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Nuclear Glossary : A - F


The number of spontaneous nuclear disintegrations occurring per unit of time in a quantity of radioactive material. Activity is measured in Becquerel, or Bq for short (number of disintegrations per second). The old unit was the curie, Ci.

ALARA principle

This is the principle that the exposure of people and the environment to ionising radiation should be ‘as low as reasonably achievable’, taking into account economic and social factors. It is one of the basic principles in radiation protection and is the tenet of the International Commission on Radiological Protection.

Alpha particles 

Positively charged particles emitted during certain types of radioactive decay. An alpha particle consists of two neutrons and two protons and is identical to the nucleus of a helium atom. Alpha radiation is less penetrating than beta or gamma radiation. A sheet of paper is sufficient to absorb alpha radiation.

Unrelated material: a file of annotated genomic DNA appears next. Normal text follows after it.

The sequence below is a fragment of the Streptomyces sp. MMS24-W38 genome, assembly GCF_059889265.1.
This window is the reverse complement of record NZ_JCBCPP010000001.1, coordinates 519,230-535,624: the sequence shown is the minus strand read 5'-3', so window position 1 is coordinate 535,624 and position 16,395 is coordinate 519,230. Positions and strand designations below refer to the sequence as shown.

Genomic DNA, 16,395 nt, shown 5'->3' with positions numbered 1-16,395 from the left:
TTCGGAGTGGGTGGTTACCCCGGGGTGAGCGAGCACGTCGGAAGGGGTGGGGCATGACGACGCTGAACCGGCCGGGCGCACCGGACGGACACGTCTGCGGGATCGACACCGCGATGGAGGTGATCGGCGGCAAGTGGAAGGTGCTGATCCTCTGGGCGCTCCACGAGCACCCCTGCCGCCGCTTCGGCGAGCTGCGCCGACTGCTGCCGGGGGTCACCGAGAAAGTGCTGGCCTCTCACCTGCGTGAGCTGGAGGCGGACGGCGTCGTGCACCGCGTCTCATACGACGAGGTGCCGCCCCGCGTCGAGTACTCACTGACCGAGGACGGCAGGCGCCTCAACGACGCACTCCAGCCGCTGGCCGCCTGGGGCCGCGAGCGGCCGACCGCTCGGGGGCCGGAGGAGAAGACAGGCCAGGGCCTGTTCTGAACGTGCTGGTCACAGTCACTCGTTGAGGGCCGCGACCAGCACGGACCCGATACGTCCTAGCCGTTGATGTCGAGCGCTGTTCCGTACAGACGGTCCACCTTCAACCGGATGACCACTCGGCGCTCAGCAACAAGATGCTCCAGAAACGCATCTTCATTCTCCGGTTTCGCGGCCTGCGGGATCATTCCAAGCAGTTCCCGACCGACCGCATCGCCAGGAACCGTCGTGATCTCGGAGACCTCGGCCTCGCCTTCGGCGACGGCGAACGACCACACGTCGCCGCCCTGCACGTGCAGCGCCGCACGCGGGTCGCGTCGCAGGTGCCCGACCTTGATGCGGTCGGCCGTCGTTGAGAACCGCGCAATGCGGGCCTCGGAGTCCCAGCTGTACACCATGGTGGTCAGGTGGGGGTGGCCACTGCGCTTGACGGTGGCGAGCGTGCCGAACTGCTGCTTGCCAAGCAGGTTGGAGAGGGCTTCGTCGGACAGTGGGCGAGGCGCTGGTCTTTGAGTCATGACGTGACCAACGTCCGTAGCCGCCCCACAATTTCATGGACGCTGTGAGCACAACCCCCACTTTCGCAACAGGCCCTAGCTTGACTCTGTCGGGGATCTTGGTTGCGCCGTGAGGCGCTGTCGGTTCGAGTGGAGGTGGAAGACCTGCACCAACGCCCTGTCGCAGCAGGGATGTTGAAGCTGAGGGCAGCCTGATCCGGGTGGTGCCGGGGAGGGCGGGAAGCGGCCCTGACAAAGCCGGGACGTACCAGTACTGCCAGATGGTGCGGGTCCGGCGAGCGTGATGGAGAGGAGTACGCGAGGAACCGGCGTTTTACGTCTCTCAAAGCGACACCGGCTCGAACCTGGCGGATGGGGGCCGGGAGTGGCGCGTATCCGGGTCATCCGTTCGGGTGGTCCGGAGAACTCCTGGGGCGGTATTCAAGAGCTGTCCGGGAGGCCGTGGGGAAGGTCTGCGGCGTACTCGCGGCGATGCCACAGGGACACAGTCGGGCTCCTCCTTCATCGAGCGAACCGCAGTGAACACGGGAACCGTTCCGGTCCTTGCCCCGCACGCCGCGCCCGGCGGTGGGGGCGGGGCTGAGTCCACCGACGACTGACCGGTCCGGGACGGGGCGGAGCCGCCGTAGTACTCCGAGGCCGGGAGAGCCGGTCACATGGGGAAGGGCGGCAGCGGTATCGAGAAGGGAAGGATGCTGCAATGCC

The smallest particle of a chemical element, which cannot be broken down further in a chemical reaction. Each atom consists of a nucleus of positively charged protons and electrically neutral neutrons, surrounded by a ‘cloud’ or ‘shell’ of negatively charged electrons that orbit around the nucleus. From an external point of view, the behavior of atoms is electrically neutral, since the number of protons in the nucleus equals the number of electrons in the shell. Atoms are tiny: in an average drop of water there are approximately 6,000 trillion (21 zeroes after the six) atoms.

Background radiation

Naturally occurring ionizing radiation, including cosmic rays and radiation from naturally occurring radioactive materials.


Natural or man-made shield to protect against the dispersion of radioactive materials and against ionising radiation. See also multiple barrier principle.

Becquerel (Bq)

The unit used to measure radioactivity. 1 Bq equals one disintegration per second. This unit replaces the curie.


Special type of clay formed from volcanic ash. Used as a backfill material in underground disposal of radioactive waste in deep geological clay layers.

Beta particles